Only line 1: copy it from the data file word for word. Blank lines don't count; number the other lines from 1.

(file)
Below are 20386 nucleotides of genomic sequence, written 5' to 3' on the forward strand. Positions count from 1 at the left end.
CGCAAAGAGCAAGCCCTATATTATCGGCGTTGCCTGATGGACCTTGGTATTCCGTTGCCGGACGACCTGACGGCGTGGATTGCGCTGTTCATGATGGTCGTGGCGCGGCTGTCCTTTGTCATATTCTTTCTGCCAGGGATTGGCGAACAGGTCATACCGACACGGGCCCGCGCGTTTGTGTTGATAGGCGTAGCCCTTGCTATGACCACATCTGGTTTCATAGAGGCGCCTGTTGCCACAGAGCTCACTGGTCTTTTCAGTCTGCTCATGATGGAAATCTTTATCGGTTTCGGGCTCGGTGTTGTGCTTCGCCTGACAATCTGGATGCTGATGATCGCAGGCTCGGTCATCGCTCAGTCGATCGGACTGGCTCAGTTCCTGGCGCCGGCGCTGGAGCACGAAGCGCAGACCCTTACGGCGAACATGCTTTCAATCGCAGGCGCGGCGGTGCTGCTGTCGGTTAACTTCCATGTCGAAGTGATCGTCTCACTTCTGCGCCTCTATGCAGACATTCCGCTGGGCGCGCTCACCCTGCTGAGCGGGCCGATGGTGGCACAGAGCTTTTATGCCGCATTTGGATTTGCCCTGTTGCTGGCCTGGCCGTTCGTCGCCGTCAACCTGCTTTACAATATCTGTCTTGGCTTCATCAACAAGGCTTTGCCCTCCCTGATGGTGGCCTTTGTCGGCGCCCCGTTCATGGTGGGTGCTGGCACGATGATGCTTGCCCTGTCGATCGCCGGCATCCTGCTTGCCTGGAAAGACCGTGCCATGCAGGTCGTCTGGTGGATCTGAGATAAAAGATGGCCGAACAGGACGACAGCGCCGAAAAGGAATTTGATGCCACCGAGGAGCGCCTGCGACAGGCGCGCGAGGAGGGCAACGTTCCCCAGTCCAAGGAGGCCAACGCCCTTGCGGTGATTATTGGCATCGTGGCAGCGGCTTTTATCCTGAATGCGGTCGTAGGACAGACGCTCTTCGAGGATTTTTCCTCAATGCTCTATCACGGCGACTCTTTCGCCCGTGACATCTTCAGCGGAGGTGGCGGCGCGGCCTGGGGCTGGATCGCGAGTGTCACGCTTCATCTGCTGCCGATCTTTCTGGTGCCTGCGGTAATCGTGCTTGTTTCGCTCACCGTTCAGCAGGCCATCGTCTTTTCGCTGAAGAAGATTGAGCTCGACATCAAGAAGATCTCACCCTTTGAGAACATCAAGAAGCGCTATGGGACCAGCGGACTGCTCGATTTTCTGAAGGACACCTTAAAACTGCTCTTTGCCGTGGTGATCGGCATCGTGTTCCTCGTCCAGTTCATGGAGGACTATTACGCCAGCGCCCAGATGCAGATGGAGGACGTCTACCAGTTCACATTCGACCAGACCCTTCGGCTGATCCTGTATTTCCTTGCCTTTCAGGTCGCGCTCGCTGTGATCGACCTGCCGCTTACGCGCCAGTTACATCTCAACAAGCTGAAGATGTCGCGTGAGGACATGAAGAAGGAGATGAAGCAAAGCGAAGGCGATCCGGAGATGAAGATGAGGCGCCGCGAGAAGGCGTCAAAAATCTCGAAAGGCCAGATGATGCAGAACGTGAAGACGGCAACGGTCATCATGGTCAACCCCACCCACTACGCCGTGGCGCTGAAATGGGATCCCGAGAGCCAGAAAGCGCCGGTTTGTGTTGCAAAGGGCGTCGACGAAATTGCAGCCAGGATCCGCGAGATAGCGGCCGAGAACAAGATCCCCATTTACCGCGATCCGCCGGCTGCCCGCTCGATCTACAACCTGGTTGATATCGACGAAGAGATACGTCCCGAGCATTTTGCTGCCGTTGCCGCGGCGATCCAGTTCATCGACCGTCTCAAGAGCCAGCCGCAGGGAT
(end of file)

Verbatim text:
Below are 20386 nucleotides of genomic sequence, written 5' to 3' on the forward strand. Positions count from 1 at the left end.